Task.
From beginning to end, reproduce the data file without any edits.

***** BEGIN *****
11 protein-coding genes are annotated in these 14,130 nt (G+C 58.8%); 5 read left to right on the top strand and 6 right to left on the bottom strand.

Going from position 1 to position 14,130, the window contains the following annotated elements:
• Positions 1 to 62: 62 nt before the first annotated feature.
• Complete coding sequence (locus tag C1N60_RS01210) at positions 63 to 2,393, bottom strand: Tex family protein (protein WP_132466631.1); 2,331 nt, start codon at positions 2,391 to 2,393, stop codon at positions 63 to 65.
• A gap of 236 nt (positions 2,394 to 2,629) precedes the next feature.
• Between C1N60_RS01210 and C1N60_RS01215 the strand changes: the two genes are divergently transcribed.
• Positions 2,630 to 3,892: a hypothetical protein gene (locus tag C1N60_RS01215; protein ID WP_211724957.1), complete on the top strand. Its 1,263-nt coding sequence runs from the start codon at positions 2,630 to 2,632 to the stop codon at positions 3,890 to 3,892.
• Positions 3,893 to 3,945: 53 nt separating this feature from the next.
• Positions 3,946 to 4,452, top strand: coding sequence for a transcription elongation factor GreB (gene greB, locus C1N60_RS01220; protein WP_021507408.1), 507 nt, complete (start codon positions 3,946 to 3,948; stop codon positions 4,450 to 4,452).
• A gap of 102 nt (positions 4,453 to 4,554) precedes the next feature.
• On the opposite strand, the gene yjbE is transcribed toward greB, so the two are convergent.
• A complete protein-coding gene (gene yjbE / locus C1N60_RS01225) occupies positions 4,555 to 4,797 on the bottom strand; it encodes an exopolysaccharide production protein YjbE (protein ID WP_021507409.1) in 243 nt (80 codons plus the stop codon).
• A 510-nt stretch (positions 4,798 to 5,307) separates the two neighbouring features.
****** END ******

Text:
11 protein-coding genes are annotated in these 14,130 nt (G+C 58.8%); 5 read left to right on the top strand and 6 right to left on the bottom strand.

Going from position 1 to position 14,130, the window contains the following annotated elements:
• Positions 1 to 62: 62 nt before the first annotated feature.
• Complete coding sequence (locus tag C1N60_RS01210) at positions 63 to 2,393, bottom strand: Tex family protein (protein WP_132466631.1); 2,331 nt, start codon at positions 2,391 to 2,393, stop codon at positions 63 to 65.
• A gap of 236 nt (positions 2,394 to 2,629) precedes the next feature.
• Between C1N60_RS01210 and C1N60_RS01215 the strand changes: the two genes are divergently transcribed.
• Positions 2,630 to 3,892: a hypothetical protein gene (locus tag C1N60_RS01215; protein ID WP_211724957.1), complete on the top strand. Its 1,263-nt coding sequence runs from the start codon at positions 2,630 to 2,632 to the stop codon at positions 3,890 to 3,892.
• Positions 3,893 to 3,945: 53 nt separating this feature from the next.
• Positions 3,946 to 4,452, top strand: coding sequence for a transcription elongation factor GreB (gene greB, locus C1N60_RS01220; protein WP_021507408.1), 507 nt, complete (start codon positions 3,946 to 3,948; stop codon positions 4,450 to 4,452).
• A gap of 102 nt (positions 4,453 to 4,554) precedes the next feature.
• On the opposite strand, the gene yjbE is transcribed toward greB, so the two are convergent.
• A complete protein-coding gene (gene yjbE / locus C1N60_RS01225) occupies positions 4,555 to 4,797 on the bottom strand; it encodes an exopolysaccharide production protein YjbE (protein ID WP_021507409.1) in 243 nt (80 codons plus the stop codon).
• A 510-nt stretch (positions 4,798 to 5,307) separates the two neighbouring features.